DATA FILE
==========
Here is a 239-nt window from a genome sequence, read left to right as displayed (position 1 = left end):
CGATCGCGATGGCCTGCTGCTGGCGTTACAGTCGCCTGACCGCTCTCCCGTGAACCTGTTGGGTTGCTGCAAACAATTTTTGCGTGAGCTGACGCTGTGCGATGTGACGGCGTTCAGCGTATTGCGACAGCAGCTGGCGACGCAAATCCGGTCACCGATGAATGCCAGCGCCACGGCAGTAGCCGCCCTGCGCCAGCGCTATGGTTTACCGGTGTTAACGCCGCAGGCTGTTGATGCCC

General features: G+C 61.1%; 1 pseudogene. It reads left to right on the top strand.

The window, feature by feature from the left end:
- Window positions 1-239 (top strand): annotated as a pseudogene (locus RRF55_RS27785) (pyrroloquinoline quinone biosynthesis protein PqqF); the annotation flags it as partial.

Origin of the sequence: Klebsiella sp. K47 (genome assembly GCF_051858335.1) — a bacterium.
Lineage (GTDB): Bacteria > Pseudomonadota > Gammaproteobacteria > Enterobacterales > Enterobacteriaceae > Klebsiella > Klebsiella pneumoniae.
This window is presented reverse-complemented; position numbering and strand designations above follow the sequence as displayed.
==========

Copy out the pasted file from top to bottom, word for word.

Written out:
Here is a 239-nt window from a genome sequence, read left to right as displayed (position 1 = left end):
CGATCGCGATGGCCTGCTGCTGGCGTTACAGTCGCCTGACCGCTCTCCCGTGAACCTGTTGGGTTGCTGCAAACAATTTTTGCGTGAGCTGACGCTGTGCGATGTGACGGCGTTCAGCGTATTGCGACAGCAGCTGGCGACGCAAATCCGGTCACCGATGAATGCCAGCGCCACGGCAGTAGCCGCCCTGCGCCAGCGCTATGGTTTACCGGTGTTAACGCCGCAGGCTGTTGATGCCC

General features: G+C 61.1%; 1 pseudogene. It reads left to right on the top strand.

The window, feature by feature from the left end:
- Window positions 1-239 (top strand): annotated as a pseudogene (locus RRF55_RS27785) (pyrroloquinoline quinone biosynthesis protein PqqF); the annotation flags it as partial.

Origin of the sequence: Klebsiella sp. K47 (genome assembly GCF_051858335.1) — a bacterium.
Lineage (GTDB): Bacteria > Pseudomonadota > Gammaproteobacteria > Enterobacterales > Enterobacteriaceae > Klebsiella > Klebsiella pneumoniae.
This window is presented reverse-complemented; position numbering and strand designations above follow the sequence as displayed.